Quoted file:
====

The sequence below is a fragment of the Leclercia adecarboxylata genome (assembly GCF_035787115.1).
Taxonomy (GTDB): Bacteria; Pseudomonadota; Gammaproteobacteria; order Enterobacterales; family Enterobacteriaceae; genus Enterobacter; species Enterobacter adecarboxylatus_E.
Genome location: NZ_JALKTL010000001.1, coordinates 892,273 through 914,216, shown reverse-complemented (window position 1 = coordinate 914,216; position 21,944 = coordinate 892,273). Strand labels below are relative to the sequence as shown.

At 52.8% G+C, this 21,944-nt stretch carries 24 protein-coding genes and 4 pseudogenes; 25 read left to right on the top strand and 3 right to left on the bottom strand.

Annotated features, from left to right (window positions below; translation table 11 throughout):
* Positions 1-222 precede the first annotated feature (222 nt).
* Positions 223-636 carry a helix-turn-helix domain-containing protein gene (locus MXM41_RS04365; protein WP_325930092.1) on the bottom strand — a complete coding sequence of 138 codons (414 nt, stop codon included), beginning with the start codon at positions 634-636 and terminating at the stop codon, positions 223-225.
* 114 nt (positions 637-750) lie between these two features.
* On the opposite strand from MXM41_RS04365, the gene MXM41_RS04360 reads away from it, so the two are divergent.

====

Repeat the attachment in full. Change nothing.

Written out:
The sequence below is a fragment of the Leclercia adecarboxylata genome (assembly GCF_035787115.1).
Taxonomy (GTDB): Bacteria; Pseudomonadota; Gammaproteobacteria; order Enterobacterales; family Enterobacteriaceae; genus Enterobacter; species Enterobacter adecarboxylatus_E.
Genome location: NZ_JALKTL010000001.1, coordinates 892,273 through 914,216, shown reverse-complemented (window position 1 = coordinate 914,216; position 21,944 = coordinate 892,273). Strand labels below are relative to the sequence as shown.

At 52.8% G+C, this 21,944-nt stretch carries 24 protein-coding genes and 4 pseudogenes; 25 read left to right on the top strand and 3 right to left on the bottom strand.

Annotated features, from left to right (window positions below; translation table 11 throughout):
* Positions 1-222 precede the first annotated feature (222 nt).
* Positions 223-636 carry a helix-turn-helix domain-containing protein gene (locus MXM41_RS04365; protein WP_325930092.1) on the bottom strand — a complete coding sequence of 138 codons (414 nt, stop codon included), beginning with the start codon at positions 634-636 and terminating at the stop codon, positions 223-225.
* 114 nt (positions 637-750) lie between these two features.
* On the opposite strand from MXM41_RS04365, the gene MXM41_RS04360 reads away from it, so the two are divergent.